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Short-sleeve Pierce Shirt Hack

At the beginning of the design process for the Pierce Shirt, I planned to offer two views – a long-sleeve and a short-sleeve version. As the development progressed, it slowly became too much to handle two different pattern layouts, so I decided to drop the short-sleeve view and focus solely on the long-sleeved version. Now that the pattern has been released, I wanted to revisit the short-sleeve version and show you how to make one for yourself.

For this hack, we will work directly with the printed pattern pieces. You will adjust the sleeve length and manipulate the pattern layout to work better with the shortened sleeves. After you have developed your new pattern layout, you will be able to measure it to determine your fabric requirements.

Note that for this particular hack, the result is minimal waste, not zero waste, as the end pattern layout is not a complete rectangle. There may be other ways to approach this pattern hack, and I welcome you to play with the pattern layout to see what you can come up with. The pattern layout for the Pierce Shirt is quite versatile and can be used as a base for multiple designs.

Okay, let’s get started! The changes you will make to the pattern layout are relatively straightforward. If you have already made the long-sleeved version, you will understand how the pattern comes together, which will make hacking the pattern a bit easier—although this is not necessary.

Prep work:

Before we start the hacking, you will need to print the pattern layout of your selected size, assemble it, and cut it out as directed if you haven’t already. Once all the pieces are cut out, set aside the 7-COLLAR, 8-CUFF, 6-PATCH POCKETS, 9-BIAS-BINDING, and 10-OPTIONAL HANG LOOP pattern pieces. If you are making Size D-I, you will not need 11- OPTIONAL MENDING PATCH or TEST STRIP (the irregular pattern piece between the 1-BACK and 2-LOWER FRONT).

Step 1: Shorten 1-BACK and 2-LOWER FRONT sleeves

Take the 1-BACK and 2-LOWER FRONT pattern pieces and mark the point on the sleeves where the underarm curve ends (about 3″(7.6cm) away from the side seam edge). At this point, draw a new sleeve opening edge perpendicular to the straight edge of the sleeve, as shown below in red. Fold the excess sleeve length back and out of the way (or you can cut it off if you wish). This line is the new sleeve length of the BACK and LOWER FRONT pieces.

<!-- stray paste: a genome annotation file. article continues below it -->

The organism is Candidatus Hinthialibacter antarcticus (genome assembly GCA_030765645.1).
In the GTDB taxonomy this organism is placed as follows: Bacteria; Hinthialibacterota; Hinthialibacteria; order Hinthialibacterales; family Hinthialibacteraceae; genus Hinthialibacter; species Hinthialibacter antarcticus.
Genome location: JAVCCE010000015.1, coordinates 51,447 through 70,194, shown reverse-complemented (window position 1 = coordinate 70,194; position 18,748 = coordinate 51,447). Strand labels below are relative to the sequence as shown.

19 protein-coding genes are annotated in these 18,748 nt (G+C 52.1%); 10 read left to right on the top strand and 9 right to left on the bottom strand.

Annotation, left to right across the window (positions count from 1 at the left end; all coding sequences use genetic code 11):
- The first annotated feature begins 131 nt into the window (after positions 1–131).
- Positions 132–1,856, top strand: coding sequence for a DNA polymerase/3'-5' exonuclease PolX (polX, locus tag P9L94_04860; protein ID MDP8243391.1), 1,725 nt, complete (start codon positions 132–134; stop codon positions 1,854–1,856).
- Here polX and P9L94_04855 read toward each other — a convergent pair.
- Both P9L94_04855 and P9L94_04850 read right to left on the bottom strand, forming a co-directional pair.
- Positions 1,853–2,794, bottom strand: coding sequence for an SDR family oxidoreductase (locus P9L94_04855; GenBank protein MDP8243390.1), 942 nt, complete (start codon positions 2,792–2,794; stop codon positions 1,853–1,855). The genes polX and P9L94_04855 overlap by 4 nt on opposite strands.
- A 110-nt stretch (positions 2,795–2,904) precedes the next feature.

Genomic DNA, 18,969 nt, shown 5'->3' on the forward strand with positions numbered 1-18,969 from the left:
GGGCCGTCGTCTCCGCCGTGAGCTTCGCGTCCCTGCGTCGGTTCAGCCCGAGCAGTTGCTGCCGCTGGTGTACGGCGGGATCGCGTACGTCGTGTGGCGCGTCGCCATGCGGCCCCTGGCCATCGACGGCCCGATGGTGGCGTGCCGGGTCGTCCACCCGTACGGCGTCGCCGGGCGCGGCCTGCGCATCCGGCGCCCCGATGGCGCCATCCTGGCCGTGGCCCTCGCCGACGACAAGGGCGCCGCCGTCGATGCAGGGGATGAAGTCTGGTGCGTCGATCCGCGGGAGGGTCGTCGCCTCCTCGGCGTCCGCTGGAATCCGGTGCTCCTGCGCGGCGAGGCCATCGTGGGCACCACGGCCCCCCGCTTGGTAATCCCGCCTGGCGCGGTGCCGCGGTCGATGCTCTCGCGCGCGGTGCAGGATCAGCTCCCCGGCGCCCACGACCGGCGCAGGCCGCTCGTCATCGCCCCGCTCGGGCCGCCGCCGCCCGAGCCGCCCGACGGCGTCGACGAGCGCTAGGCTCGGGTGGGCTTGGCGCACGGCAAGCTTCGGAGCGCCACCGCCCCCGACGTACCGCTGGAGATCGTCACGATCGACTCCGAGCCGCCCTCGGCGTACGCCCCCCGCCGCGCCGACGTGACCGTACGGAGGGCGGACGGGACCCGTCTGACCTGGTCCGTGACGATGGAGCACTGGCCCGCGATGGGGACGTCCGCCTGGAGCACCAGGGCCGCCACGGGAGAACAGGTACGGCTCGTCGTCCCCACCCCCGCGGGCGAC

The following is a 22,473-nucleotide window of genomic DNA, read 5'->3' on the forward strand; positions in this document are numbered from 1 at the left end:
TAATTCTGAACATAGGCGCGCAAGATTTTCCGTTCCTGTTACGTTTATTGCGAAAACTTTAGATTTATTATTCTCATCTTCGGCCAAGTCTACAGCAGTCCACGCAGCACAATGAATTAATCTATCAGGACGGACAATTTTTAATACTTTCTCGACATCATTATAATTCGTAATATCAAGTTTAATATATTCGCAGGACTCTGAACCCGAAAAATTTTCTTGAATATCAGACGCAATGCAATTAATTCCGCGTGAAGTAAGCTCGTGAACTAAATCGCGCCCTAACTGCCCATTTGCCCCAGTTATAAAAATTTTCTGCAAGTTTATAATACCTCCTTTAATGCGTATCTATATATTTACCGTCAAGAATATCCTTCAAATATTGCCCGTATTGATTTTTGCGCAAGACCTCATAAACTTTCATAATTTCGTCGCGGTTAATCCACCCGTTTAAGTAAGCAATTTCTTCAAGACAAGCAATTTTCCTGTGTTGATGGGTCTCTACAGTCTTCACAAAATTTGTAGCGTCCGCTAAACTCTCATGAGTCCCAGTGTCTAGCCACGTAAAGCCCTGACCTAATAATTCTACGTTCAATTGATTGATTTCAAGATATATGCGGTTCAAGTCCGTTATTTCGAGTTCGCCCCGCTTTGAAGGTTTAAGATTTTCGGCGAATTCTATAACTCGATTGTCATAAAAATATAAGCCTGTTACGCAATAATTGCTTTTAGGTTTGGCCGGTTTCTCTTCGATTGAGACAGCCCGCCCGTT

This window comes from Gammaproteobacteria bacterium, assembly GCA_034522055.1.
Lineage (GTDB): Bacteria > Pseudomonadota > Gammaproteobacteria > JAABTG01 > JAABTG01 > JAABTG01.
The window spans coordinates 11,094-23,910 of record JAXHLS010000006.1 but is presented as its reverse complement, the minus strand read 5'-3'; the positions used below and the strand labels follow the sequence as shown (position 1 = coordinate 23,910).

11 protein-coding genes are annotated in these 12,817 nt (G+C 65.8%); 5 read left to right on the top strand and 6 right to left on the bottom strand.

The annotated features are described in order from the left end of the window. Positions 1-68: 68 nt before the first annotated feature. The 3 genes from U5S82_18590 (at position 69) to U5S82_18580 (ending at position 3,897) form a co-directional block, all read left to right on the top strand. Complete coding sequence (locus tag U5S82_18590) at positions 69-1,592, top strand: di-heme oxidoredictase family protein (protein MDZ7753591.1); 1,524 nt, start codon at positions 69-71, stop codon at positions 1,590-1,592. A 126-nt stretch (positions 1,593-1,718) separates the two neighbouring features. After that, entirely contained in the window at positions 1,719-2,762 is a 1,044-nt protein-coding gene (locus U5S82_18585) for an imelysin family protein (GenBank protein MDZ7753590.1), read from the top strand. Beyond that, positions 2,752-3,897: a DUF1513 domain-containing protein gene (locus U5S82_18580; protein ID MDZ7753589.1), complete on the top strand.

Once the sleeves are shortened on the 1-BACK and the 2-LOWER FRONT, you can position the pieces so they are butted up next to each other.

Step 2: Shorten 3-UPPER FRONT sleeve

To adjust the 3-UPPER FRONT, align the edge of the neckline openings on the 3-UPPER FRONT and 1-BACK, as shown below with the blue dashed line. To do this accurately, you can lay the 3-UPPER FRONT pattern piece on top of the 1-BACK piece. You can now mark the sleeve length of the 3-UPPER FRONT piece. It should match the sleeve length of the 1-BACK. The 2-LOWER FRONT piece should be 1.5″(3.8cm) wider than the 3-UPPER FRONT.

Step 3: Arrange updated pattern layout

Once the 3-UPPER FRONT sleeve length has been adjusted, you can position the angled sleeve edge against the angled sleeve edge of the 1-BACK piece. Make sure that the center front of the 3-UPPER FRONT is in line with the sleeve edge of the 1-BACK piece (as shown below). Now, you will find a place to put the remaining needed pattern pieces. I have eliminated the 8-CUFF piece, as we will not need it for this hack.

There are a couple of ways to lay out the remaining pieces. You can play with the pattern pieces directly on fabric (as shown below) or work on a large table or the floor to determine the required fabric for your updated layout. As you can see, the original pattern pieces don’t fit perfectly into the updated pattern layout.

The 6-PATCH POCKET, 9-BIAS BINDING, and 10-OPTIONAL HANG LOOP pattern pieces are flexible and can be adjusted to fit within the new pattern layout without much issue. The 7-COLLAR pieces must remain their original size to fit the garment once sewn. Although, the 7-COLLAR pieces can be cut as one, as shown below, but you must eliminate the 1/2″(1.3cm) seam allowance at the center of the piece.

The images below show the adjusted pattern pieces in the updated layouts. You can make new pattern pieces for the 6-PATCH POCKET, 9-BIAS BINDING, and 10-OPTIONAL HANG LOOP, or you can draft the edges directly to the fabric when cutting.

At this point, you will be able to determine your required amount of fabric by measuring the perimeter of the updated layout. Remember to multiply the length by 2. The first option will use a wider width of fabric but less length, and the second option will use less width but a longer length.

Step 4: Sew

Now that you have the new pattern layout, you can continue as directed in the pattern instructions. For my version, I finished the sleeves with bias binding. I used the French bias binding method, which is the same process used at the hem of the shirt. I also adjusted the position of my patch pocket by aligning the top edge of the pocket with the seam of the upper front.

That’s it! If you have any questions regarding this hack or the original pattern, don’t hesitate to reach out – I look forward to seeing more short-sleeved Pierce Shirts out in the world.

Happy making!

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